in my last question I got some very interesting answers that made rethink a lot about my design as to whether or not I need termination resistors at all. Additionally, the design proposed in this answer as well as the reply in this particular question made me rethink about my approach in general. Now, this is probably going to be a lengthy question, but I hope someone will have the patience to read and clarify things. :)


I am working on a project for sometime now which, among other things, involves the design and implementation of the communication between an FPGA and a USB 3.0 bridge, the MachXO2 and FT601 respectively. It is my first high speed design and I aim to gain experience and insight on the principles of this kind of design.

I have spent last month studying a great amount of literature including resources from here, various other articles from credible sources (like T.I. or questions asked here) as well as Mr. Bogatin's book, "Signal and Power Integrity - Simplified". Due to time contraints, I have not studied in as much depth as I would like, but I think I have got the fundamental ideas. My problem and confusion lies in the application of those.

First Approach

My first approach on the subject was by examining the data I have for both ICs in order to determine whether or not I can get away integrity issued by keeping the traces short enough. FT clocks at 100 MHz but does not provide rise time. On the other side, the MXO2 provides an IBIS file for the design, which reports a rise time of 0.8 ns, which seems rational to use as a rise time for FT too. For 0.8 ns PCB Toolkit reports a max trace length of 1.25 inches. Although I achieved such length, the traces where tightly packed which may introduce significant crosstalk. Additionally, simulation using MXO2 IBIS for my design in Altium revealed significant overshoot and undershoot. Now I understand that this may not be entirely correct since I don't have a proper IBIS for FT, but it got me alarmed anyway.

Terminating R's

In order to be on the safe-side, I decided to use series resistors and terminate the traces with 50Ω. The PCB, of course, is designed in such way that the particular traces have an impedance of 50Ω. I chose that value because FT Configuration Utility lets you config the pin drive strength as 50Ω so we are fine by this driver, and MXO2 drives the lines as 3.3V, 8 mA which roughly translates as 50Ω too by what I have read. Also, the fact that many of the lines are bidirectional perplexes the situation even more. By what I have read, bidir lines must terminate both ways. So, I placed R's in my design both in start and end of the lines, run simulation again and I got some smooth curves. Then I made my previous question.

My Source of Confusion

Now, you may wonder why since both drivers seem to output at 50Ω, did I use the termination scheme. And my answer is because I don't know each receiver's impedance. And this is where the confusion starts for me. Theory and stuff is all good, but I am stuck in the practical application.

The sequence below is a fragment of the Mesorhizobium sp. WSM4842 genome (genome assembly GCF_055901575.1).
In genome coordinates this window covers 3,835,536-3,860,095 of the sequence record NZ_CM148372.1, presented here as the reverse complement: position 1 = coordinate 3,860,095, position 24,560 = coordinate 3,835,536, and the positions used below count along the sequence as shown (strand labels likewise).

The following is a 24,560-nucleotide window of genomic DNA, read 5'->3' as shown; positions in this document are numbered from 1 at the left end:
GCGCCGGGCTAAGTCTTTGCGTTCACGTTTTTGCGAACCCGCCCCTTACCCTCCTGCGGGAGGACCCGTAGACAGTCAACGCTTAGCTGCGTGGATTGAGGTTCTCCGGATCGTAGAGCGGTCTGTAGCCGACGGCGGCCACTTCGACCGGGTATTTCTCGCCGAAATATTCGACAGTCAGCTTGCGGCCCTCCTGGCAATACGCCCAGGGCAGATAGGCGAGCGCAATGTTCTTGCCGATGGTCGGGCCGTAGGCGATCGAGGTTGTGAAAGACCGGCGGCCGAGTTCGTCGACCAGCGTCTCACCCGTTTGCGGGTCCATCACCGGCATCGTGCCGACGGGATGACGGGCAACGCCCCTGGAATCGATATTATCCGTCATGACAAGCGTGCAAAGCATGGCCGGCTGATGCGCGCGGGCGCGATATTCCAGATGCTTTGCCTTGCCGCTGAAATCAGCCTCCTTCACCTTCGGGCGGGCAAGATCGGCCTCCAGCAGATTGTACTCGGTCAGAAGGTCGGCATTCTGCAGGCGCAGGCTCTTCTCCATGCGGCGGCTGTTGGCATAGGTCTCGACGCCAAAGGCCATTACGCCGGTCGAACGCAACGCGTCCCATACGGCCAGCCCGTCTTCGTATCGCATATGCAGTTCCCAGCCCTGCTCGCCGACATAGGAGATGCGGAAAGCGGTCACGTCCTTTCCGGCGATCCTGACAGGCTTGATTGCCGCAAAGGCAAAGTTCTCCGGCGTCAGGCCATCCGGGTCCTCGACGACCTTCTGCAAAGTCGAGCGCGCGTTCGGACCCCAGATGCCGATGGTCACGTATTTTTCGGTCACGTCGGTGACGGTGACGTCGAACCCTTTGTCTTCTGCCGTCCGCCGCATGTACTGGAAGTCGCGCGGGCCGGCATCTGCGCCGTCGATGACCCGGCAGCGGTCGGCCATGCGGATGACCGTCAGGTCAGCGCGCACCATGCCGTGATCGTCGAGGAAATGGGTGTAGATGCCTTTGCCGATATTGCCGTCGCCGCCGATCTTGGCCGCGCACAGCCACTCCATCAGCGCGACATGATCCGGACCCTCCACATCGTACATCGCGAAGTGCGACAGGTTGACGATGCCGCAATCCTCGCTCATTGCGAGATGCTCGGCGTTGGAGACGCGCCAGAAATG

According to theory, if Zt, Zr and Z0 are the same (or close) then reflections will not occur. I know Z0 since I designed it, but what about Zt and Zr? And to further complicate things, those lines are bidirectional so they switch functionality.

For the FT, I know it can be 50Ω since you can configure the chip to do so. But although MXO2 at LVCMOS33, 8 mA should have 50Ω too, and IBIS viewer reported that line have actually a lot less like 25-30Ω or so, which complicated matters more for me.

But regardless of the IBIS file (many vendors don't provide one anyway), my confusion sum up to this simple and probably naive questions:

  • I have the datasheets of both ICs. Where is it written, implied or can be calculated/extracted the input/output impedance of the pins?

  • Is the output impedance the same as input impedance for I/O pins?

  • Does the specification of the protocol (in this case LVCMOS33) specifies the I/O impedance?

  • How a designer is supposed to know that impedances match between those 2 ICs so a controlled line is all that is required?

Since the design mentioned in my other question does not use R's, then the only reasonable answer I could think of is that probably the whole design is indeed a specific impedance as well as the FPGAs attached to.

All that probably seem quite trivial for an experienced designer, but have really puzzled me for quite some time. If my reputation permitted I would gladly offer a bounty for this question. I did search but I could land to any information.


3 Answers 3


I didn't read your entire wall of text, but I don't think the answers to your questions depend on much of what you wrote.

I have the datasheets of both ICs. Where is it written, implied or can be calculated/extracted the input/output impedance of the pins?

Different vendors have different conventions for how they report it. One might report an output impedance. One might report an \$|S_{22}|\$ limit. One might report a typical \$S_{22}(f)\$ curve. You'll have to read each individual datasheet and see how they spec their chip.

For some kinds of ICs, input and output impedances aren't specified at all.

Is the output impedance the same as input impedance for I/O pins?